About Yorkies

 

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Some Yorkie Bits...

Yorkies are a long-haired toy terrier with blue and tan coats. They do not shed their coats as they have hair not fur. This is a real plus for people with allergies. They should have a neat, compact and well proportioned body. They have a black nose and their eyes are medium in size, dark, and sparkling with a sharp, intelligent expression. They have small ears that are V-shaped, carried erect and set not too far apart. The tails are docked to a medium length and carried slightly higher than the level of the back. The puppies are born black and tan and show an intermingling of black hair in the tan until they are more mature. A Yorkie must not exceed seven pounds.

A disqualification was added to the Yorkshire Terrier Standard in October of 2007 in an effort to keep Parti-Colored Yorkies from ever being shown.  Only time will tell the effect that it will have on the breeding of Yorkies in the future.
 

The History of the Breed:

According to the AKC the Yorkshire Terrier first appeared at a bench show in England in 1861 as a "broken-haired Scotch Terrier." The earliest record of a Yorkshire Terrier born in the United States dates to 1872 and became an AKC-recognized breed in 1885.

The Yorkshire Terrier Club has added a page to their website.  It is a great read.  You can read it at History of the Yorkshire Terrier.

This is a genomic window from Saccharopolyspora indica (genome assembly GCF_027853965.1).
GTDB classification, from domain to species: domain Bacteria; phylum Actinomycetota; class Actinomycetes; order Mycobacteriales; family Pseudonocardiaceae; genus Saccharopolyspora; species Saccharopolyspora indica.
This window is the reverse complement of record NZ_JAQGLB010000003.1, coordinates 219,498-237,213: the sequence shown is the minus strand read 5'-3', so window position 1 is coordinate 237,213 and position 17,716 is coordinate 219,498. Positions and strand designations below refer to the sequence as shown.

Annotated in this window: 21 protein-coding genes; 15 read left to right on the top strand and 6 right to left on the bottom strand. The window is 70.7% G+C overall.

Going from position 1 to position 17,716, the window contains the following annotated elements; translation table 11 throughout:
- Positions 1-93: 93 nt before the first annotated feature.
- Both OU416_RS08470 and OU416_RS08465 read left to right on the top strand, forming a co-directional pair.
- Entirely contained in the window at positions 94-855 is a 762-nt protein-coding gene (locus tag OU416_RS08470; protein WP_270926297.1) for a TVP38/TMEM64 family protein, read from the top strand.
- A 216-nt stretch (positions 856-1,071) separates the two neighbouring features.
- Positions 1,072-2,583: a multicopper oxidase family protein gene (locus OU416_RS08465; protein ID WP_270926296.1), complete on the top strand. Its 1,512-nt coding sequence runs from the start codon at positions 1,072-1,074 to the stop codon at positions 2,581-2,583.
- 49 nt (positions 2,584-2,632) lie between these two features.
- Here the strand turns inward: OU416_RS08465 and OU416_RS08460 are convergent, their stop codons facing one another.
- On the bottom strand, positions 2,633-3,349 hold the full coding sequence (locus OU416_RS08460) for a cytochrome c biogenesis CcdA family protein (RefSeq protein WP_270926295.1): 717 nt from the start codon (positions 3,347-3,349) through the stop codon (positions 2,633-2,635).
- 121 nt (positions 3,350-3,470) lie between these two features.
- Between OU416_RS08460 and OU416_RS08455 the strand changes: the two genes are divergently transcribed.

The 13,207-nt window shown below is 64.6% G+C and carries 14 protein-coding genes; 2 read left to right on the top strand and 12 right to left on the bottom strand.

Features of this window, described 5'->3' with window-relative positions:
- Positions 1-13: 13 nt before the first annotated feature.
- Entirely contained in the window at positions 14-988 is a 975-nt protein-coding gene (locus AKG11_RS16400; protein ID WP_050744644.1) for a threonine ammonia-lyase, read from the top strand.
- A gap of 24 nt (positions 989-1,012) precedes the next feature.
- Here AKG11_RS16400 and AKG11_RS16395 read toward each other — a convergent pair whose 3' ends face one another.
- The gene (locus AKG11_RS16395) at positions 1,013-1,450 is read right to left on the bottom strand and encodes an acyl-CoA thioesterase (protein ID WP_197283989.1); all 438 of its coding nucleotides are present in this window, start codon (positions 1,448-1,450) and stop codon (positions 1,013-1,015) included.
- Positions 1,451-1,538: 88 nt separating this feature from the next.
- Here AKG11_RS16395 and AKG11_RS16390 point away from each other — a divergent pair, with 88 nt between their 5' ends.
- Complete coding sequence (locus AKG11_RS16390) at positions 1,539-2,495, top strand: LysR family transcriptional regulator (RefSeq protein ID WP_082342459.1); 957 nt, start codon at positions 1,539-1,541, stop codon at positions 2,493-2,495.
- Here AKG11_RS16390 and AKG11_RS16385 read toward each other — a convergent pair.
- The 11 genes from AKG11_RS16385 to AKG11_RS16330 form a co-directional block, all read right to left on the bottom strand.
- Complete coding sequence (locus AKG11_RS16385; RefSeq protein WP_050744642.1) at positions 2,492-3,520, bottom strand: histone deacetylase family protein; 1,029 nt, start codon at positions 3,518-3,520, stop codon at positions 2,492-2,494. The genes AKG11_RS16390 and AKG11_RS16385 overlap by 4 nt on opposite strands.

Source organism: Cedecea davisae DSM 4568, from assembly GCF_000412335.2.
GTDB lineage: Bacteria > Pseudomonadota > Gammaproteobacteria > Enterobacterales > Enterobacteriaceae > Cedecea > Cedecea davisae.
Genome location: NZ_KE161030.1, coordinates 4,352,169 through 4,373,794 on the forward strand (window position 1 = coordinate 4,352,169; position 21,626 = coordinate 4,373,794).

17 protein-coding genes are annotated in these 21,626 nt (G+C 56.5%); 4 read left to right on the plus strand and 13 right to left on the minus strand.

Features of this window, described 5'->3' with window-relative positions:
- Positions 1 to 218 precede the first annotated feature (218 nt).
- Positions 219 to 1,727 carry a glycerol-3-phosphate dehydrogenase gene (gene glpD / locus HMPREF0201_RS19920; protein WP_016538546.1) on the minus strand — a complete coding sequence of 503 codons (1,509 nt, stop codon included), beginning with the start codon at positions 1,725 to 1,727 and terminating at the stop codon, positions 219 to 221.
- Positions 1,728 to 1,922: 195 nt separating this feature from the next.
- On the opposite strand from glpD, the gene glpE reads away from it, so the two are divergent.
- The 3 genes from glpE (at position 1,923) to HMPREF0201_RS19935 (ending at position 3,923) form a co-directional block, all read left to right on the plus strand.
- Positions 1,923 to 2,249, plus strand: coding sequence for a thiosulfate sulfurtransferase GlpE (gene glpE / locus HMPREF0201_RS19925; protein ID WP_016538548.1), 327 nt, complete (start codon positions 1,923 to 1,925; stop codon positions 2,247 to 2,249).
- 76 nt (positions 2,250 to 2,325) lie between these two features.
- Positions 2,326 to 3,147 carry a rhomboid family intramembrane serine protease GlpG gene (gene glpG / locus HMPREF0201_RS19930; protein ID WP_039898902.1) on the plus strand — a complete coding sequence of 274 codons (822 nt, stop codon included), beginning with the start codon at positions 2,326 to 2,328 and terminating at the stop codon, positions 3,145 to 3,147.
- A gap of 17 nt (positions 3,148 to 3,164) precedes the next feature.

Below is from my previous research before this article was written.


Some believe the Yorkie was probably developed for catching the rats that infested the mines, mills, and factories in Yorkshire and possibly as a hunting dog for badgers and foxes. Several types of terrier (Skye, Clydesdale, Paisley, English Black, Tan Manchester, Dandie Dinmont, and Waterside) were crossed to produce the blood lines of today. Some believe that the Maltese also contributed to the line. The Yorkie was a much bigger animal then but breeders selectively breed the smallest animals to obtain the smaller size.
Another view was published by Mr. Ed. Bootman of Halifax, England in a journal called the "English Shopkeeper" in 1887. The article relates the breed to 3 specific dogs. The dogs were reported to be a cross-bred Scotch Terrier, a Skye, and an Old-English Terrier. I do see a lot or simularity between the Yorkie and the Scotch Terrier.

The end result is that most people today consider them a "glamorous dog" and they are reported to be the number one toy breed (in terms of being the most popular) in America.

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